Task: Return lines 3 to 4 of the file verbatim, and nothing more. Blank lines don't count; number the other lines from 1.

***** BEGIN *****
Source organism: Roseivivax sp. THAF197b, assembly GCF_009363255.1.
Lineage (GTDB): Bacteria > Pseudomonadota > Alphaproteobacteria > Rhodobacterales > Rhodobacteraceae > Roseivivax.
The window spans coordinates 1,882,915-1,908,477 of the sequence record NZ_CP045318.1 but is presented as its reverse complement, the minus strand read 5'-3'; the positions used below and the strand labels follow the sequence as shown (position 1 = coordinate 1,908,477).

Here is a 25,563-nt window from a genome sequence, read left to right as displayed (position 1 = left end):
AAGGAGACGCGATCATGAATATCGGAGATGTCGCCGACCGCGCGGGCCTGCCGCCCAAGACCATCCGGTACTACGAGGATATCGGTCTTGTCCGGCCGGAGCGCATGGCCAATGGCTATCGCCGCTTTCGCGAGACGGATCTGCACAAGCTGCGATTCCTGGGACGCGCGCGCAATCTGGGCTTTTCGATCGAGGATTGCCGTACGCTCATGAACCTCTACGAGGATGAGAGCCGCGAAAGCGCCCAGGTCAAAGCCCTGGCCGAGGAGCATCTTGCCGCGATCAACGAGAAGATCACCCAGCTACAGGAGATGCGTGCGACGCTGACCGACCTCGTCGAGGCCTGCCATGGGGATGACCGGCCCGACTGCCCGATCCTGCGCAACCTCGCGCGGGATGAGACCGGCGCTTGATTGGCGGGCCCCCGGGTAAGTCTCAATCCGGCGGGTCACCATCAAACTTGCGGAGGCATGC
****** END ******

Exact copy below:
The window spans coordinates 1,882,915-1,908,477 of the sequence record NZ_CP045318.1 but is presented as its reverse complement, the minus strand read 5'-3'; the positions used below and the strand labels follow the sequence as shown (position 1 = coordinate 1,908,477).

Here is a 25,563-nt window from a genome sequence, read left to right as displayed (position 1 = left end):